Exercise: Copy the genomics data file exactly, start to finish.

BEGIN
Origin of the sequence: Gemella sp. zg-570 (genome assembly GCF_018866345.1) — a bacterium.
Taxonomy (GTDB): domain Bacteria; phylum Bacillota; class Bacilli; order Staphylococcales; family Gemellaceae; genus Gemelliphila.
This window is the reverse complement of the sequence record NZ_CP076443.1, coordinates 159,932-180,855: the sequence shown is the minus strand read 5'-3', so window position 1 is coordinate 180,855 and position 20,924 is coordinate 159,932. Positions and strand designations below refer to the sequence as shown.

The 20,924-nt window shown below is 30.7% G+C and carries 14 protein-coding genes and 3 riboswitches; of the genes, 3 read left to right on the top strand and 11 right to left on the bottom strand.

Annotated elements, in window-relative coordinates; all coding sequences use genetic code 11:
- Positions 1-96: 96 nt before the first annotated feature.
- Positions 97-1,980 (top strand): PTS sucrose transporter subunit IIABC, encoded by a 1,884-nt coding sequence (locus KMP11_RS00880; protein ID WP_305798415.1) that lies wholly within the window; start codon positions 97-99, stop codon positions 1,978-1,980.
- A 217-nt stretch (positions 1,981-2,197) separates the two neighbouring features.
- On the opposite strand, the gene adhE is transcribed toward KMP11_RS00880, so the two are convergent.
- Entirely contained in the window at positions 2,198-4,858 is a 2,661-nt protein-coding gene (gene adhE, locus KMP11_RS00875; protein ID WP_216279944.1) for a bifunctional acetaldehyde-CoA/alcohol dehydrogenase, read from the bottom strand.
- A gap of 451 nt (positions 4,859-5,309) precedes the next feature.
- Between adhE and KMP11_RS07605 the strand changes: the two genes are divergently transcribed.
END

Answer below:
Origin of the sequence: Gemella sp. zg-570 (genome assembly GCF_018866345.1) — a bacterium.
Taxonomy (GTDB): domain Bacteria; phylum Bacillota; class Bacilli; order Staphylococcales; family Gemellaceae; genus Gemelliphila.
This window is the reverse complement of the sequence record NZ_CP076443.1, coordinates 159,932-180,855: the sequence shown is the minus strand read 5'-3', so window position 1 is coordinate 180,855 and position 20,924 is coordinate 159,932. Positions and strand designations below refer to the sequence as shown.

The 20,924-nt window shown below is 30.7% G+C and carries 14 protein-coding genes and 3 riboswitches; of the genes, 3 read left to right on the top strand and 11 right to left on the bottom strand.

Annotated elements, in window-relative coordinates; all coding sequences use genetic code 11:
- Positions 1-96: 96 nt before the first annotated feature.
- Positions 97-1,980 (top strand): PTS sucrose transporter subunit IIABC, encoded by a 1,884-nt coding sequence (locus KMP11_RS00880; protein ID WP_305798415.1) that lies wholly within the window; start codon positions 97-99, stop codon positions 1,978-1,980.
- A 217-nt stretch (positions 1,981-2,197) separates the two neighbouring features.
- On the opposite strand, the gene adhE is transcribed toward KMP11_RS00880, so the two are convergent.
- Entirely contained in the window at positions 2,198-4,858 is a 2,661-nt protein-coding gene (gene adhE, locus KMP11_RS00875; protein ID WP_216279944.1) for a bifunctional acetaldehyde-CoA/alcohol dehydrogenase, read from the bottom strand.
- A gap of 451 nt (positions 4,859-5,309) precedes the next feature.
- Between adhE and KMP11_RS07605 the strand changes: the two genes are divergently transcribed.